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Wednesday, November 12, 2008

Sesame Seed Market Report 12th November 2008

First we would like to thank all the esteemed friends and guest whom we had the pleaure of meeting at SIAL , Paris.It was our pleasure and honor to have met you there and a great learning experience for us.

Markets as we expected and mentioned in our previous Market Report started going down after the intital covering pressure eased off and the arrivals picked up after diwali.News of a good African crop is spreading around and this time the Africans have priced themselves very competitively.

The markets in India have falled almost 12% in the past 2 weeks however a portion of this fall was negated by the corresponding fall in the USD against the Indian Rupee which had touched an all time peak of 1 USD = Rs 50.15 in the last week of Oct. The Rupee is currently trading in the range of Rs 48- Rs 48.75 to a USD. Hence a 5-6% of the fall was negated by the Ruppee- USD fluctuation.

In real terms the prices have fallen back to almost the lowest levels they touched this season. The arrivals which picked up after Diwali Holidays have once again dwindled back to same or even lower levels in certain regions. We see some resistance at current levels as the domestic consuption in India picks up pace as the winter starts to set in. With 100% of the crop now harvested ,talking to the farmers and taking into account the average arrivals over the past 30 days from various local markets ,we can assume that the total crop in India should be around 220,000 Mt -240,000 Mt this year.,which falls roughly in the range we assumed last month.Last year the total crop in India was estimated to be about 380,000 Mt.So we are clearly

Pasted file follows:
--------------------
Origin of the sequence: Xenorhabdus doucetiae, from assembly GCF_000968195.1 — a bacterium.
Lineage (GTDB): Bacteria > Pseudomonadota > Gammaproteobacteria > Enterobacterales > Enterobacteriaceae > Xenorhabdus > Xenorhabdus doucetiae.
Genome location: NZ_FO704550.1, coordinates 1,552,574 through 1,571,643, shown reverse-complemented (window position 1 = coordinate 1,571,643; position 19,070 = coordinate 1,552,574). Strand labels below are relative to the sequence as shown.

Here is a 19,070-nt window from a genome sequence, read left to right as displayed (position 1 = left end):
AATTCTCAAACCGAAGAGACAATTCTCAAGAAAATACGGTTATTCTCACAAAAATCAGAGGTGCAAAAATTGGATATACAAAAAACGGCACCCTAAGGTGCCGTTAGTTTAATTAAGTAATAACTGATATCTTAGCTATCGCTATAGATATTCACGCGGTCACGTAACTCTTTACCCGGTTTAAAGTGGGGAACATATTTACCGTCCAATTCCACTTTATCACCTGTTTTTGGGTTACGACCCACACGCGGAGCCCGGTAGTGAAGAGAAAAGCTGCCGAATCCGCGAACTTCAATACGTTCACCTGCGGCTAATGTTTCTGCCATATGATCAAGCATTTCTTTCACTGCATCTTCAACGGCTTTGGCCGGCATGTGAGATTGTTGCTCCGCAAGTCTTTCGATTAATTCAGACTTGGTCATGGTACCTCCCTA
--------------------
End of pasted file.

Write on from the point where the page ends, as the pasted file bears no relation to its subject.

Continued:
short by about 150,000 Mt , in addition to the problem of poor quality.

The quality remains a major problem this year, with almost all destinations having major rain damaged seeds.This is creating a big confusion in the market, the price variation between the lowest and the highest quality is almost 12% in the domestic market. The lowest being sold as Hulling ( This is actually the crushing grade, which is rain damaged ) and the highest ofcourse the 99/1 grade.Thea ration of Hulling Grade and 99/1 Grade arrival in the market is 90:10 this
year where it traditionally is about 60:40.The lower grade although looking very attactive in terms of pricing is giving much less yield and more and more sorting rejections which is taking the costs up. In the factory its hard to factor in these cost immediately but we believe sooner or later everyone in the trade will realize this and we should see some benchmark levels being formed. Due to this huge variation in the domestic pricing we see the same for the export
market as well , where our friends and clients have told us that the price band in Hulled Sesamebeing offered from India is almost $100 at the moment.